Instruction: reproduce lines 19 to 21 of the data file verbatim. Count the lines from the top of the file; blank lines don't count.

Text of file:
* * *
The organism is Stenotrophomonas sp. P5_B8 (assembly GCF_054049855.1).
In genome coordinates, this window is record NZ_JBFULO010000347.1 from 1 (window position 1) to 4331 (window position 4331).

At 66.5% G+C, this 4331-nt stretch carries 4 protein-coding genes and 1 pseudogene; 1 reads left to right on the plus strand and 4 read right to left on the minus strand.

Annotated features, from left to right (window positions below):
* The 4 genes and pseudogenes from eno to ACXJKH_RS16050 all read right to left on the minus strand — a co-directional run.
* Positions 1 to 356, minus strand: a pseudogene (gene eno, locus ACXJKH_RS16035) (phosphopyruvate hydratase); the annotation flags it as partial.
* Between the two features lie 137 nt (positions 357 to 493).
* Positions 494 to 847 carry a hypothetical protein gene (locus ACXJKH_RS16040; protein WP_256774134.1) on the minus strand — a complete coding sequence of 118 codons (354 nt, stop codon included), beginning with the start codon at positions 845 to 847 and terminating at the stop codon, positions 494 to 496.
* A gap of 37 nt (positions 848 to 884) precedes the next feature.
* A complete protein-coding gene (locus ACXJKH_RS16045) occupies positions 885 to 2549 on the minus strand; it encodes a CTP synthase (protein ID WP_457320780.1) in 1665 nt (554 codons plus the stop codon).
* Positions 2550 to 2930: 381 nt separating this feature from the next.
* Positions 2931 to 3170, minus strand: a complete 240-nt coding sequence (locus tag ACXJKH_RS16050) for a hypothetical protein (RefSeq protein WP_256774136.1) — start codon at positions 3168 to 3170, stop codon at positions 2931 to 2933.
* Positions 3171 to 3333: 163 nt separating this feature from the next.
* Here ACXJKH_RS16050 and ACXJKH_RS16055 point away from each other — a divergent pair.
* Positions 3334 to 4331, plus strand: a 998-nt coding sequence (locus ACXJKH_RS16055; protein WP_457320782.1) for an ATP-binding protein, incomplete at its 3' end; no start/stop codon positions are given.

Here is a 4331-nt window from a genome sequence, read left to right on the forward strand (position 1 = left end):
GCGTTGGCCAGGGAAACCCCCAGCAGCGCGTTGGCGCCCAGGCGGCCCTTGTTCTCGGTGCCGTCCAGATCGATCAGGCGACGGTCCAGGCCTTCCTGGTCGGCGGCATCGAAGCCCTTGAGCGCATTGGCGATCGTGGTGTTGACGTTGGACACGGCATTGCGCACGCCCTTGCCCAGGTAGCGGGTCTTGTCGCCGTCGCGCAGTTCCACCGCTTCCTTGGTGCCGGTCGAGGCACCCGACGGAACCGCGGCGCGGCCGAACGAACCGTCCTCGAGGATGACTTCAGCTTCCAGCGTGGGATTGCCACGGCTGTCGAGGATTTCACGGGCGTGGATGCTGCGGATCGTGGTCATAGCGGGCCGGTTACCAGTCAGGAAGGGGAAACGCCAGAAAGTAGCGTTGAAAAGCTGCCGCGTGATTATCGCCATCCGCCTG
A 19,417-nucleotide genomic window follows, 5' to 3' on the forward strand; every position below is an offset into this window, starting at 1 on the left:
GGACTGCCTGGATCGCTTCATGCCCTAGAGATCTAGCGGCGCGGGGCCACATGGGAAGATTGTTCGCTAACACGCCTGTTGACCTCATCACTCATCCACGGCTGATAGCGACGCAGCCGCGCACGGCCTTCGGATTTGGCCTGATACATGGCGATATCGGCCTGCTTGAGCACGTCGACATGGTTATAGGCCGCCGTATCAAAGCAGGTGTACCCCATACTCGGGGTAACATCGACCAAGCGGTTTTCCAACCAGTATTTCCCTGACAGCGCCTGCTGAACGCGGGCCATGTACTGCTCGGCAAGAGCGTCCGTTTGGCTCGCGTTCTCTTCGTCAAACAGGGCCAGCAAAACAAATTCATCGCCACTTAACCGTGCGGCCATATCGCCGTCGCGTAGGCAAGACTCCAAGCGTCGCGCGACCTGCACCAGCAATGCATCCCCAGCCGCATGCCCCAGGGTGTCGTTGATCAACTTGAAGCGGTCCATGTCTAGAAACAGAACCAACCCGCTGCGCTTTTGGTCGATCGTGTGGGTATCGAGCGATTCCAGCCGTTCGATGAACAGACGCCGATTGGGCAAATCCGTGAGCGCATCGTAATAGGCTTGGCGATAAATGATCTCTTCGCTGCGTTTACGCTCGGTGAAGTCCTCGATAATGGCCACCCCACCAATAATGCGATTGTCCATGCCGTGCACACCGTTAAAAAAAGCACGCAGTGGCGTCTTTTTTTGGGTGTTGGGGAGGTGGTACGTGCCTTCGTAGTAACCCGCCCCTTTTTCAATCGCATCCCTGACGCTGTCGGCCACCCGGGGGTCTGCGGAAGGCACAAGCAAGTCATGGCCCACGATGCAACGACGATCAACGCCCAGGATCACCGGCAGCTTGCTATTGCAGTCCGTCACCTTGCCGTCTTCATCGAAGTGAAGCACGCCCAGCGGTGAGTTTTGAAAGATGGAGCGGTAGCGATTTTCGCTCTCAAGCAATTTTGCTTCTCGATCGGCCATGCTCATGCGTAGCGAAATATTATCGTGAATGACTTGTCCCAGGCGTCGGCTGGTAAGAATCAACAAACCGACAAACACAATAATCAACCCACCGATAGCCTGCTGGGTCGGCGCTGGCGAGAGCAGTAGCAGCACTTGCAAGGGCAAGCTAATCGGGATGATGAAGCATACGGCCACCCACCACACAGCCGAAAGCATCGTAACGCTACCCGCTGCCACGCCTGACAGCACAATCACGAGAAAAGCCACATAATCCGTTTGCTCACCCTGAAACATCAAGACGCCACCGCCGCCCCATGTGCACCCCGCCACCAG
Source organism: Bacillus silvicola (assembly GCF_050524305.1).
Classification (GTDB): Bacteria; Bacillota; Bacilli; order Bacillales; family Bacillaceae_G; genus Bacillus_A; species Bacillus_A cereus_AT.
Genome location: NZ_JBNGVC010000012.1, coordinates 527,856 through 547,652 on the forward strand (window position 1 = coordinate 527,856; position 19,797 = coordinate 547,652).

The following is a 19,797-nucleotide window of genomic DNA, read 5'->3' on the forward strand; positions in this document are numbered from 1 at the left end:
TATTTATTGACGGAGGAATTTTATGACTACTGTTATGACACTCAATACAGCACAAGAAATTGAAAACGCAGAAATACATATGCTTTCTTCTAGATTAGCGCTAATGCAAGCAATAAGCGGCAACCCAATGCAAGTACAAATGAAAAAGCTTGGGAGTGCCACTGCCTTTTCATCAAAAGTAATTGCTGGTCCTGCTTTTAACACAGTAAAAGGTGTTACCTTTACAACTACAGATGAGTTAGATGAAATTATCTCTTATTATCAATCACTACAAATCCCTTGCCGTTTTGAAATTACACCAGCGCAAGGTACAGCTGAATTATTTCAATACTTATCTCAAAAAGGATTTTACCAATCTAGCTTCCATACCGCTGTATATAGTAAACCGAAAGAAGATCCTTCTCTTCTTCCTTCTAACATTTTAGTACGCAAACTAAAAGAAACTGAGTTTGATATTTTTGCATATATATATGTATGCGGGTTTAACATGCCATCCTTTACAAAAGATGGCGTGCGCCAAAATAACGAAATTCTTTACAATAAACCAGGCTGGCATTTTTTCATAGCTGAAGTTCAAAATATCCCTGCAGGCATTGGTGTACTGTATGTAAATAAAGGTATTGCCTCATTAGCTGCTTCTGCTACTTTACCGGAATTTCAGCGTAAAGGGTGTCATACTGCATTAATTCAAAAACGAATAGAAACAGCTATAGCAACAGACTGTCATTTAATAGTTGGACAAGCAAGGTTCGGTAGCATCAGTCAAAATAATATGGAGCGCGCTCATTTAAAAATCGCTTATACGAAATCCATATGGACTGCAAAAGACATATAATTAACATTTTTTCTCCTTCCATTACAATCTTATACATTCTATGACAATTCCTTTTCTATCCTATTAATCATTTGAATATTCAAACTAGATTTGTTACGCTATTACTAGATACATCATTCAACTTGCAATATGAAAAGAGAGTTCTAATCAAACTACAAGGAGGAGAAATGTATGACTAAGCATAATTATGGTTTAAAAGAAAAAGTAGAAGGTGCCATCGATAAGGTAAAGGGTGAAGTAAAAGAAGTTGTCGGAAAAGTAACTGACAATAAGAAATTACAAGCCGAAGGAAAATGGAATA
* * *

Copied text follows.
GGACTGCCTGGATCGCTTCATGCCCTAGAGATCTAGCGGCGCGGGGCCACATGGGAAGATTGTTCGCTAACACGCCTGTTGACCTCATCACTCATCCACGGCTGATAGCGACGCAGCCGCGCACGGCCTTCGGATTTGGCCTGATACATGGCGATATCGGCCTGCTTGAGCACGTCGACATGGTTATAGGCCGCCGTATCAAAGCAGGTGTACCCCATACTCGGGGTAACATCGACCAAGCGGTTTTCCAACCAGTATTTCCCTGACAGCGCCTGCTGAACGCGGGCCATGTACTGCTCGGCAAGAGCGTCCGTTTGGCTCGCGTTCTCTTCGTCAAACAGGGCCAGCAAAACAAATTCATCGCCACTTAACCGTGCGGCCATATCGCCGTCGCGTAGGCAAGACTCCAAGCGTCGCGCGACCTGCACCAGCAATGCATCCCCAGCCGCATGCCCCAGGGTGTCGTTGATCAACTTGAAGCGGTCCATGTCTAGAAACAGAACCAACCCGCTGCGCTTTTGGTCGATCGTGTGGGTATCGAGCGATTCCAGCCGTTCGATGAACAGACGCCGATTGGGCAAATCCGTGAGCGCATCGTAATAGGCTTGGCGATAAATGATCTCTTCGCTGCGTTTACGCTCGGTGAAGTCCTCGATAATGGCCACCCCACCAATAATGCGATTGTCCATGCCGTGCACACCGTTAAAAAAAGCACGCAGTGGCGTCTTTTTTTGGGTGTTGGGGAGGTGGTACGTGCCTTCGTAGTAACCCGCCCCTTTTTCAATCGCATCCCTGACGCTGTCGGCCACCCGGGGGTCTGCGGAAGGCACAAGCAAGTCATGGCCCACGATGCAACGACGATCAACGCCCAGGATCACCGGCAGCTTGCTATTGCAGTCCGTCACCTTGCCGTCTTCATCGAAGTGAAGCACGCCCAGCGGTGAGTTTTGAAAGATGGAGCGGTAGCGATTTTCGCTCTCAAGCAATTTTGCTTCTCGATCGGCCATGCTCATGCGTAGCGAAATATTATCGTGAATGACTTGTCCCAGGCGTCGGCTGGTAAGAATCAACAAACCGACAAACACAATAATCAACCCACCGATAGCCTGCTGGGTCGGCGCTGGCGAGAGCAGTAGCAGCACTTGCAAGGGCAAGCTAATCGGGATGATGAAGCATACGGCCACCCACCACACAGCCGAAAGCATCGTAACGCTACCCGCTGCCACGCCTGACAGCACAATCACGAGAAAAGCCACATAATCCGTTTGCTCACCCTGAAACATCAAGACGCCACCGCCGCCCCATGTGCACCCCGCCACCAG
Source organism: Bacillus silvicola (assembly GCF_050524305.1).
Classification (GTDB): Bacteria; Bacillota; Bacilli; order Bacillales; family Bacillaceae_G; genus Bacillus_A; species Bacillus_A cereus_AT.